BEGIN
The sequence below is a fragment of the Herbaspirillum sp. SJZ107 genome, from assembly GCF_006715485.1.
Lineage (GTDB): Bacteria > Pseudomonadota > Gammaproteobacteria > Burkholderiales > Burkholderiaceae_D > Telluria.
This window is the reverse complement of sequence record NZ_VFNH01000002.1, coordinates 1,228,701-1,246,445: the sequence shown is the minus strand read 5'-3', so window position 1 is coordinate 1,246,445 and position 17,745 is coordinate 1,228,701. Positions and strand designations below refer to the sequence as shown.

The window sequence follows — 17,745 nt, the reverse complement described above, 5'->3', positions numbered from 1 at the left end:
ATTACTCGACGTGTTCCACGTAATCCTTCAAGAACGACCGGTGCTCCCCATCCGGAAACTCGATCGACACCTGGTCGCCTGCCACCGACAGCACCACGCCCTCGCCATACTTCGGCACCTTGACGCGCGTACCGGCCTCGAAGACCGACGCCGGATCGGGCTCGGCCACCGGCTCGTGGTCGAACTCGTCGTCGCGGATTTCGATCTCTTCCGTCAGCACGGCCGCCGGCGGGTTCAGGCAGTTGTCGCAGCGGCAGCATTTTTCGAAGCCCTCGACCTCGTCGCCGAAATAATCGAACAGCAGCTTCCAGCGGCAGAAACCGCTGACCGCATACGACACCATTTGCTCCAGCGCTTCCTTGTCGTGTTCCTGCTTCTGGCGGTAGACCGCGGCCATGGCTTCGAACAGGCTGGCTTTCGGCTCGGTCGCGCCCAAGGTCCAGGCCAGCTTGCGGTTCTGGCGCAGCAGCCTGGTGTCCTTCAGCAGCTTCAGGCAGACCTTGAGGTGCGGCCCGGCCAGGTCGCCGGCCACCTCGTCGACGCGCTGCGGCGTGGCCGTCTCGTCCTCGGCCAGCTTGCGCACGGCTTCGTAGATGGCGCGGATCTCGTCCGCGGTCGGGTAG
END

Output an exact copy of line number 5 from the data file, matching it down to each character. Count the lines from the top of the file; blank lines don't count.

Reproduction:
ATTACTCGACGTGTTCCACGTAATCCTTCAAGAACGACCGGTGCTCCCCATCCGGAAACTCGATCGACACCTGGTCGCCTGCCACCGACAGCACCACGCCCTCGCCATACTTCGGCACCTTGACGCGCGTACCGGCCTCGAAGACCGACGCCGGATCGGGCTCGGCCACCGGCTCGTGGTCGAACTCGTCGTCGCGGATTTCGATCTCTTCCGTCAGCACGGCCGCCGGCGGGTTCAGGCAGTTGTCGCAGCGGCAGCATTTTTCGAAGCCCTCGACCTCGTCGCCGAAATAATCGAACAGCAGCTTCCAGCGGCAGAAACCGCTGACCGCATACGACACCATTTGCTCCAGCGCTTCCTTGTCGTGTTCCTGCTTCTGGCGGTAGACCGCGGCCATGGCTTCGAACAGGCTGGCTTTCGGCTCGGTCGCGCCCAAGGTCCAGGCCAGCTTGCGGTTCTGGCGCAGCAGCCTGGTGTCCTTCAGCAGCTTCAGGCAGACCTTGAGGTGCGGCCCGGCCAGGTCGCCGGCCACCTCGTCGACGCGCTGCGGCGTGGCCGTCTCGTCCTCGGCCAGCTTGCGCACGGCTTCGTAGATGGCGCGGATCTCGTCCGCGGTCGGGTAG